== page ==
On May 27h 2015 Trivantis announced something awesome….a community! You can now connect with other users, share content and browse their knowledge base. This is a huge plus in my opinion and moved Lectora higher in my ranking. My previous complaints about training being difficult to find have lost some validity and its now easier to search and filter by keywords. If you’re stuck in the development of your course and need inspiration and support it’s now easier to connect, share and troubleshoot with others. They’ve even started a web series called Lectora Live. I still love there Inspiration Wednesday’s and I hope the company continues hosting them because they really helped me excel at learning and growing as a developer within the tool.  I still review them if I’m finding myself stuck. The overall design of the website isn’t my aesthetics. I feel like their missing static “need to know” information on some pages and the tiles of information seem a little over sized and aren't broken out into subcategories which means more scrolling to find what you want. Since the site is in it’s infancy stages I know aspects of the site will change and enhance.  I’m excited to see what they can bring to the table and will report back the next time I update this post. The interface within the product is easy enough to pick up after some time. It feels familiar with it’s PowerPoint like design because of the ribbon navigation (as of V11) but has an interface that is definitely it's own. You can view content in a title explorer (tree view) or thumbnail view however the thumbnail view doesn't allow for easy editing. Need to move forward on a page after a certain number of items are clicked then variables are here to help. In addition you can manipulate over 30 LMS variables (AICC and CMI) and content within your course like page titles. This helps to customize the page but does take some time to get use to. If you want to do anything and everything this is the software for you! Most people find it harder to get started on but I think the new addition of the community will bring that era to a close. A lot of the bug issues I described before are being resolved.  A big issue seems to be output to Internet Explorer. After being able to switch my development to primarily Chrome based the issues became less apparent. My advice….dump IE and petition IT to require Chrome as your default on all computers. The software offers the ability to insert objects like page numbering and page titles to speed up the development process. Lectora is a little on the pricier side by currently charging users about $1,600-1,800 per license.  The change in prices comes with the feature to include company driven support. There SaaS version Lectora Online does provide the option of a monthly subscription for $159.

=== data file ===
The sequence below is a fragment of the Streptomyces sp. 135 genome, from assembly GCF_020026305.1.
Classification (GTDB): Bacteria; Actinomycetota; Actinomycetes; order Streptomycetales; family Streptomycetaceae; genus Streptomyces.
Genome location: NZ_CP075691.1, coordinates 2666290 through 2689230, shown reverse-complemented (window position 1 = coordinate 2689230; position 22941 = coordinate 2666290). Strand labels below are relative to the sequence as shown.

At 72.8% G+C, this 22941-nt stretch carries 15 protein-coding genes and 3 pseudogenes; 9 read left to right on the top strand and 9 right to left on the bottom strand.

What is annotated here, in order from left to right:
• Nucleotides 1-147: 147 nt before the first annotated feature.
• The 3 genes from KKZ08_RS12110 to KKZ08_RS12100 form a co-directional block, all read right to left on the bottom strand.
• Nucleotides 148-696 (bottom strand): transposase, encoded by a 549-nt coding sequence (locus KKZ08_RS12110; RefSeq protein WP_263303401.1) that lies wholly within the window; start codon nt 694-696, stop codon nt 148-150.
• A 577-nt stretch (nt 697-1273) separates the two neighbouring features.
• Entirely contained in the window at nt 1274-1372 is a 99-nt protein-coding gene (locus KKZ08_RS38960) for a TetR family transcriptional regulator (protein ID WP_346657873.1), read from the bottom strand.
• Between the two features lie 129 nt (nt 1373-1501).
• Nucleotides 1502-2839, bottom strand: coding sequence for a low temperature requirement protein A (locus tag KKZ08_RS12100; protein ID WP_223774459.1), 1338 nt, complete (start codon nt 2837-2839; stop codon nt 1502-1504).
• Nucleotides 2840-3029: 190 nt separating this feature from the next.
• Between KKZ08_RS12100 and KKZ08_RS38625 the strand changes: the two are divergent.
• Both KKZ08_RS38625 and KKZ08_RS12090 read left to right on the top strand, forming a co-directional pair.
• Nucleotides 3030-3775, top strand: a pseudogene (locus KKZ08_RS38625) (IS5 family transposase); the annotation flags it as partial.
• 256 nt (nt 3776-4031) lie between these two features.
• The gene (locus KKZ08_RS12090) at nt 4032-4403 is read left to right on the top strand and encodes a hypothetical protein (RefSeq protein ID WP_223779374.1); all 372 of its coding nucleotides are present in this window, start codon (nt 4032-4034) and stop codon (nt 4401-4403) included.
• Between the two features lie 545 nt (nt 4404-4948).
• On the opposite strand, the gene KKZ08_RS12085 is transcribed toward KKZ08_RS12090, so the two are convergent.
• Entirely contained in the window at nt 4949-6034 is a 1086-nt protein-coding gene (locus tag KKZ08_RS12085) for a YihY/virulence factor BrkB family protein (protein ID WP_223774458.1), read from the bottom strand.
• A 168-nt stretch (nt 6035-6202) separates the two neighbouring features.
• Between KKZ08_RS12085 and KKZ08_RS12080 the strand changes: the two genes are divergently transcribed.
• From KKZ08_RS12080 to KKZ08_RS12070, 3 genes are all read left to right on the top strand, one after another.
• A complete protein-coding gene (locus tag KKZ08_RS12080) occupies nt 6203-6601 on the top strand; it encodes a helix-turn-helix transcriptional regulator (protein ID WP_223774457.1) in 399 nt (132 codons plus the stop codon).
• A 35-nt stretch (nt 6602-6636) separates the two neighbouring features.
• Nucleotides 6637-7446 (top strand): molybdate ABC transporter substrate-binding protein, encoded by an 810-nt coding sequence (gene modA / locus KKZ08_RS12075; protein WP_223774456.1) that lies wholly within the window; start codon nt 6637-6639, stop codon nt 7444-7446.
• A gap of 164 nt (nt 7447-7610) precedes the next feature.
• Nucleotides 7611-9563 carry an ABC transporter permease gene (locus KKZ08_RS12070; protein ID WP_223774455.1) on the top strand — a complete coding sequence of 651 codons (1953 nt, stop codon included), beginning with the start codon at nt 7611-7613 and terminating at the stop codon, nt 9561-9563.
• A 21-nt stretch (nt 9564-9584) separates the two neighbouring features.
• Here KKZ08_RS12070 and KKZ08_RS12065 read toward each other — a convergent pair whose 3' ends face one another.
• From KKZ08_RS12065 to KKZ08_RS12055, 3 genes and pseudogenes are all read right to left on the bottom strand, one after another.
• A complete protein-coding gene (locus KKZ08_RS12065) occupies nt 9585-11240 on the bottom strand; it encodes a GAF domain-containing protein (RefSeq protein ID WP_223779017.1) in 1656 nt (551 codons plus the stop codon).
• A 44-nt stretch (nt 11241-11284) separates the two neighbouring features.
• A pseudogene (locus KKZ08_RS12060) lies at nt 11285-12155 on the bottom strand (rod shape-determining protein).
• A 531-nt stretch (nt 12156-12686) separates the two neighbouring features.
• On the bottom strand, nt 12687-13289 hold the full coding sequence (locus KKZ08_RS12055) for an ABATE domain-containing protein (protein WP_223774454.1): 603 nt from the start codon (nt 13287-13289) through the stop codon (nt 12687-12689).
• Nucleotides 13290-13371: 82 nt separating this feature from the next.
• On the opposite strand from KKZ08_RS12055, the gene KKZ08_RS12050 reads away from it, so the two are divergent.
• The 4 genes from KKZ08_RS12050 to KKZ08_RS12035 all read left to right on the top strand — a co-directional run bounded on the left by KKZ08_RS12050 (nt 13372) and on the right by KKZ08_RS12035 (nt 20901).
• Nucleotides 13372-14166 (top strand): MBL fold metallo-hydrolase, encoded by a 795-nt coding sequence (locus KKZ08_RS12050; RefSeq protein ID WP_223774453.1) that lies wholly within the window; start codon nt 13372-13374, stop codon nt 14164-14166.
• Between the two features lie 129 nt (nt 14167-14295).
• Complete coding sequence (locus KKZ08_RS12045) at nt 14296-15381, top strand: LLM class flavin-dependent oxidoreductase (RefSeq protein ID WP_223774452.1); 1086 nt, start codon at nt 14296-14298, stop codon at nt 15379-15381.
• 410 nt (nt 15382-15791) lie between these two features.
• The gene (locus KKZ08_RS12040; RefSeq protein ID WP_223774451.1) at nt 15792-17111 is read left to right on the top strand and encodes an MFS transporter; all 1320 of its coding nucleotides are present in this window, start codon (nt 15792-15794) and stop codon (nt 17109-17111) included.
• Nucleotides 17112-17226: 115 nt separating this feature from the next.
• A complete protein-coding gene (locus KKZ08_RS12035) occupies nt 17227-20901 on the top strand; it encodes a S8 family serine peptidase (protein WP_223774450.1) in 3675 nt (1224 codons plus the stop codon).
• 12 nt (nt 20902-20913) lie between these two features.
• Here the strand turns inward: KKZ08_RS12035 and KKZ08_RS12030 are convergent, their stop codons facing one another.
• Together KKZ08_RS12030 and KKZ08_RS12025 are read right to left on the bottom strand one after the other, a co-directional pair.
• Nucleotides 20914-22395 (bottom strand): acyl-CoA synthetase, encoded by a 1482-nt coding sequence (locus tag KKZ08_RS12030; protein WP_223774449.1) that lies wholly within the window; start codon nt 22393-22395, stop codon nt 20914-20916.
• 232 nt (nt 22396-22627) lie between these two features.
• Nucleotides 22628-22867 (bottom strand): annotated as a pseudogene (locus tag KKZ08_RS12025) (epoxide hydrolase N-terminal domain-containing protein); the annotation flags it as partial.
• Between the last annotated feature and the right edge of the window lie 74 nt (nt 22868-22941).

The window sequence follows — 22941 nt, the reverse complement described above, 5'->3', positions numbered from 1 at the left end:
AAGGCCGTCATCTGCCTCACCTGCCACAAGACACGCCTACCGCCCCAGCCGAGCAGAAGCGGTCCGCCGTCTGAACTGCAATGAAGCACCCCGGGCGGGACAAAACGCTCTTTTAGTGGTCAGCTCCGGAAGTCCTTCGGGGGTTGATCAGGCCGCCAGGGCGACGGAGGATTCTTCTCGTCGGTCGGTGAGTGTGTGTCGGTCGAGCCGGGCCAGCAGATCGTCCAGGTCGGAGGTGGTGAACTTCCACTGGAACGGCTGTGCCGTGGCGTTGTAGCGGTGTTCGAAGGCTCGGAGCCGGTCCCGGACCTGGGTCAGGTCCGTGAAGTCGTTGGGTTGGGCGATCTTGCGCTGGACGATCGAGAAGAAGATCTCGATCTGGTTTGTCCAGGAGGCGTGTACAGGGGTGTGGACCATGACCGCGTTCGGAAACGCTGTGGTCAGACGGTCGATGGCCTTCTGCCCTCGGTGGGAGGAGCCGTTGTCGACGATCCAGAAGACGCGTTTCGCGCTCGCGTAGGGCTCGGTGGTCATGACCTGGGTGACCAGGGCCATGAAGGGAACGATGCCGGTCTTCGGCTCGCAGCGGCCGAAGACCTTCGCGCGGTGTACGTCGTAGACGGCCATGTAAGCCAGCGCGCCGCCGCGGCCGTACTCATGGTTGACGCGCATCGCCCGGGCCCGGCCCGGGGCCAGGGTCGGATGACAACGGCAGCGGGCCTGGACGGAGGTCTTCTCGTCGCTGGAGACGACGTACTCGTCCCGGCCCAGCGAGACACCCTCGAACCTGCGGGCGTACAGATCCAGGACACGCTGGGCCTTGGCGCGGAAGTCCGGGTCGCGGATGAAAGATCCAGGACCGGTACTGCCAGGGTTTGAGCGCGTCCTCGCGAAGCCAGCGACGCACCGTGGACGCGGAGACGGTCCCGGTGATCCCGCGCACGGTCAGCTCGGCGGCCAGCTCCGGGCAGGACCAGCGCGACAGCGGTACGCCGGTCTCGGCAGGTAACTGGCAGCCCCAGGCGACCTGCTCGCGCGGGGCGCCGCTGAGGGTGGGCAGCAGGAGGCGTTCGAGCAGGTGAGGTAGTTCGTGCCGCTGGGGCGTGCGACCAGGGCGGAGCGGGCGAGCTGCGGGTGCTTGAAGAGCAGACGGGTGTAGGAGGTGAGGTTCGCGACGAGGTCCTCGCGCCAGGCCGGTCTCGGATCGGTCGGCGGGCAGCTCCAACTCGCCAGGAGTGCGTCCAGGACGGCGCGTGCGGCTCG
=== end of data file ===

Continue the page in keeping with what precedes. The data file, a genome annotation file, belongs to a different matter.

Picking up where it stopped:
By upgrading from Lectora Publisher to Lectora Inspire you also get access to Camtasia Studio and Snagit along with the NEW feature (April 22nd 2015) of additional access to some of the eLearning Brothers library.  Within the eLearning Brothers library is templates, games, interactions, scenarios and characters.  Everything is single sign on so you don’t have to worry about signing on every time you want to check the content (THANK YOU!) You can also create custom interactions using the interaction builder. Camtasia Studio is a great screen recording and videoing editing tool while Snagit makes screen captures and image manipulation much easier.  For a company looking for the complete package you really can’t go wrong. With the addition of these tools the overall scoring of ease of use, animations, simulations, image, audio and editing goes up. The Inspire package does add about $900 on the total pricing bringing it up to about $2,500.00.